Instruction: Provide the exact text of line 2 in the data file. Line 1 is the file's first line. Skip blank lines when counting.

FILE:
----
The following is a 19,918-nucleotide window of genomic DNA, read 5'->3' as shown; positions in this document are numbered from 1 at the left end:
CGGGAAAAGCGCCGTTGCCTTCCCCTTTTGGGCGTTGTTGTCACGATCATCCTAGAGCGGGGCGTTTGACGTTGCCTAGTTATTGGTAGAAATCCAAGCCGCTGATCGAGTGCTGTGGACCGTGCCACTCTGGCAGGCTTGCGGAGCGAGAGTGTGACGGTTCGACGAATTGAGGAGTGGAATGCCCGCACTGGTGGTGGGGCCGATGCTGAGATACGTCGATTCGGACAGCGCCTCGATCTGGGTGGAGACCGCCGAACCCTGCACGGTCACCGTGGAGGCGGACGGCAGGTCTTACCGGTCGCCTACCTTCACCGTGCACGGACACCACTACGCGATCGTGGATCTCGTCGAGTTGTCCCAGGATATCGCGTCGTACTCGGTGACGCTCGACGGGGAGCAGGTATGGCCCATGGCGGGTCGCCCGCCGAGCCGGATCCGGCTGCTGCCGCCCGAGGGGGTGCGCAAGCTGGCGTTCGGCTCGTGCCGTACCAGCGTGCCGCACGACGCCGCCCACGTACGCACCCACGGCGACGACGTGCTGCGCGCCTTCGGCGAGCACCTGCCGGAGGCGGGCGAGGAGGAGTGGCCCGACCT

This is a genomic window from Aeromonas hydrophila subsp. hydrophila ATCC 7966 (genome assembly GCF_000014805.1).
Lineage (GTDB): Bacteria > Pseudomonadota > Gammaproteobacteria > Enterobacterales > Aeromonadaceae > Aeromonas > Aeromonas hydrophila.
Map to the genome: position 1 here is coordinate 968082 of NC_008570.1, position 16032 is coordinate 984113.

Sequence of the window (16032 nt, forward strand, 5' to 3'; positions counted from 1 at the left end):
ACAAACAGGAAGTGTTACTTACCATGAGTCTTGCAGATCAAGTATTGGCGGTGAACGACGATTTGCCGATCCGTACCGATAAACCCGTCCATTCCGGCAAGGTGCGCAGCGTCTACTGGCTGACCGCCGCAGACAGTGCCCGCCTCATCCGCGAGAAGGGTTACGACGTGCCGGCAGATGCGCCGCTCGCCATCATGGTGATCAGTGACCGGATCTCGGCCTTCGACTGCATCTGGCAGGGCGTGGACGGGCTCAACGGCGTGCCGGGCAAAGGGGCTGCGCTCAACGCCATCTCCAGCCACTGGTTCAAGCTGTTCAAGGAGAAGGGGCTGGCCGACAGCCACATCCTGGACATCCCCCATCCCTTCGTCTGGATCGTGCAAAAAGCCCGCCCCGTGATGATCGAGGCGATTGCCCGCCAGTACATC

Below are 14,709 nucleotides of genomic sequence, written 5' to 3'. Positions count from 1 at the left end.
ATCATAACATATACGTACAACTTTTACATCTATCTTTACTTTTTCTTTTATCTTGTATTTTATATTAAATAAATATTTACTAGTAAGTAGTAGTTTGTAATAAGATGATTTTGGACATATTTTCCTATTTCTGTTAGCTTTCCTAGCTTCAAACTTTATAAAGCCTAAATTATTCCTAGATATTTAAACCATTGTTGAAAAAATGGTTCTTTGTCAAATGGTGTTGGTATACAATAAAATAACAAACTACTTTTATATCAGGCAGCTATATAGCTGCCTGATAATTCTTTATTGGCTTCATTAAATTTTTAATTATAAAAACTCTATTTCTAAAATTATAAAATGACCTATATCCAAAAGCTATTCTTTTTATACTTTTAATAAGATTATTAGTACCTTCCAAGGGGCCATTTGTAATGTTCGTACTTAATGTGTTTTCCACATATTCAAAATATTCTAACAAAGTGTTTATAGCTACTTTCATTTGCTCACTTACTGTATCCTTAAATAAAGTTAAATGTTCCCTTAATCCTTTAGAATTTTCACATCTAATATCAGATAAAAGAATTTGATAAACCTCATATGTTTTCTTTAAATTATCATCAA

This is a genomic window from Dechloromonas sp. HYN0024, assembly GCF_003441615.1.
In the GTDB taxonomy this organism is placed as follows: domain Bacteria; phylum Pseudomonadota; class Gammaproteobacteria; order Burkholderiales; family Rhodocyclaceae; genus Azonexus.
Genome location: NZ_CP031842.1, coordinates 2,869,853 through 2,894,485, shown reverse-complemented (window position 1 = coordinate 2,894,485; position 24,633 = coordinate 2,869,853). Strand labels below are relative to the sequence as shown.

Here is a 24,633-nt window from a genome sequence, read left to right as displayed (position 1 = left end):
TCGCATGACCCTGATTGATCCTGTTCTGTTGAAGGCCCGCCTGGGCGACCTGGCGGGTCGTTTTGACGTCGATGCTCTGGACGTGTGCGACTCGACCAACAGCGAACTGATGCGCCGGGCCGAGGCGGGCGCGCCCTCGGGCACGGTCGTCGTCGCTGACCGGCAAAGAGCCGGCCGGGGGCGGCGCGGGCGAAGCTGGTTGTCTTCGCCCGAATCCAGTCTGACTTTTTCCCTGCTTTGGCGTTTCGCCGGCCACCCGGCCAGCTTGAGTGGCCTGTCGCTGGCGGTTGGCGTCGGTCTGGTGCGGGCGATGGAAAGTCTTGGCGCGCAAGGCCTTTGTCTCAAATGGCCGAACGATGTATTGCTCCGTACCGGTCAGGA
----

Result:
CGGGAAAAGCGCCGTTGCCTTCCCCTTTTGGGCGTTGTTGTCACGATCATCCTAGAGCGGGGCGTTTGACGTTGCCTAGTTATTGGTAGAAATCCAAGCCGCTGATCGAGTGCTGTGGACCGTGCCACTCTGGCAGGCTTGCGGAGCGAGAGTGTGACGGTTCGACGAATTGAGGAGTGGAATGCCCGCACTGGTGGTGGGGCCGATGCTGAGATACGTCGATTCGGACAGCGCCTCGATCTGGGTGGAGACCGCCGAACCCTGCACGGTCACCGTGGAGGCGGACGGCAGGTCTTACCGGTCGCCTACCTTCACCGTGCACGGACACCACTACGCGATCGTGGATCTCGTCGAGTTGTCCCAGGATATCGCGTCGTACTCGGTGACGCTCGACGGGGAGCAGGTATGGCCCATGGCGGGTCGCCCGCCGAGCCGGATCCGGCTGCTGCCGCCCGAGGGGGTGCGCAAGCTGGCGTTCGGCTCGTGCCGTACCAGCGTGCCGCACGACGCCGCCCACGTACGCACCCACGGCGACGACGTGCTGCGCGCCTTCGGCGAGCACCTGCCGGAGGCGGGCGAGGAGGAGTGGCCCGACCT